Large Scale Central

EOT/HOT (telemetry) Decoding

This is a project I’ve been working on intermittently for 4 or 5 years. Many of you probably know that railfans listen for the audible bursts of data from the EOT and HOT (end-of-train, head-of-train) transceivers to get advanced warning of a coming train. Several years ago, a guy named Matt Shelburne created a Windows program called SoftEOT to decode the transmissions. I have no interest in running Windows, and wanted to build a handheld decoder, so I started reverse engineering the protocol. It took a LOOOOONG time. AREMA does NOT want you know how this stuff works.

Last summer, I finally pulled the pieces together and developed a Python program that can generate arbitrary packets, including the BCH encoding and (very light) encryption. Once I had a packet generator, I could start working on receiving/demodulating/slicing/decoding/validating packets. I got distracted, but finally circled back this week, and got it working!

In the video below, I’m looping a wave file (recorded from a scanner) though a GNU Radio flow that demodulates the AFSK signal and slices it into a bitstream. The bitstream is fed to a TCP port. In the terminal window, I’m running a Python script that monitors the bitstream. When it sees the sync word, it grabs the packet that follows, decodes and validates it, and prints some of the interesting data to the screen.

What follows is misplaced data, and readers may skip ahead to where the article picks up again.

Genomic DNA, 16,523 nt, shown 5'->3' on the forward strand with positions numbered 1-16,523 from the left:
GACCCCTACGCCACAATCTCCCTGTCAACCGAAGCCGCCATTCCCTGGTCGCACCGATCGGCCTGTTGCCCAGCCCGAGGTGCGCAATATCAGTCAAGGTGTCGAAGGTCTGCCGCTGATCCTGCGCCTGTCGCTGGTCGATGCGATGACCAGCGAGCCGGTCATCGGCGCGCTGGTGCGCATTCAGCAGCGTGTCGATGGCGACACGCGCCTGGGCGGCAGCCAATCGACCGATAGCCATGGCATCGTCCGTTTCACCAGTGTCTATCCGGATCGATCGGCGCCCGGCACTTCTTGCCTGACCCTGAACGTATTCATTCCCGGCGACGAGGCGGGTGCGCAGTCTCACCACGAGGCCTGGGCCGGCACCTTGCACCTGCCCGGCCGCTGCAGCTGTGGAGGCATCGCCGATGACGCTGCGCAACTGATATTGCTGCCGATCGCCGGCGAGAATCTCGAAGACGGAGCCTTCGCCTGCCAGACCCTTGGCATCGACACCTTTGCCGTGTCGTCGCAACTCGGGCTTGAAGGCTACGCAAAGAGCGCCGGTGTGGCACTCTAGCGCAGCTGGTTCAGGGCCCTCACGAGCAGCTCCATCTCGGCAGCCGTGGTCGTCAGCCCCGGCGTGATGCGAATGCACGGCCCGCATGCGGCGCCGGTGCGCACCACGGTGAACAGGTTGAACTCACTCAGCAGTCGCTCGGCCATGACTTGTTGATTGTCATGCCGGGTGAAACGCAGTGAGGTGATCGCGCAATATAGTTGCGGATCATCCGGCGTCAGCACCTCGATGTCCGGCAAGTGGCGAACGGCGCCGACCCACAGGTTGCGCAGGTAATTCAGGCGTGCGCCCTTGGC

My vision is to have a fleet of Raspberry Pis with RTL-SDR dongles along the rail line, feeding data to central server.


That’s pretty cool, but I’m not really sure what data you are going to see. The FRED’s (EOT) just report brake pipe prrssure, and if they are moving. They are pretty dumb.

Have you heard of ATCS Monitoring? If I had the tech knowledge I would be focusing on that. ATCS Monitoring is listening and decoding the data stream between signals, track occupancy and the dispatcher. There is a Yahoo group dedicated to this.

We don’t have ATCS here, so I’ve never cared much about it. However, developing a low-cost EOT monitor that can be deployed to railfans could provide interesting crowdsourced train movement data for short lines.

One of the reasons that I took on this project, though, was to confirm my suspicion that there is a gaping security hole in the EOT/HOT system. The HOT has the ability to instruct the EOT to vent the brake line in an emergency braking event. This stops the train more quickly. However, this instruction is transmitted with absolutely no encryption (oddly, the EOT is encrypted (kind of), but not the HOT). All you need to know is the ID of the EOT, which it happily broadcasts every minute.

Cool. Way over my head, but cool. :slight_smile:

I’ve put together a python script which utilizes your decoder. It’s source is RTL_FM to avoid the big GNU radio build, and uses SoX for conversion and MultiModem (a specific fork) to provide binary output from the FSK demodulator. That is all piped together within a python script, including your decoder library for output. russinnes/EOTDecode: Python-based railway EOT decoder (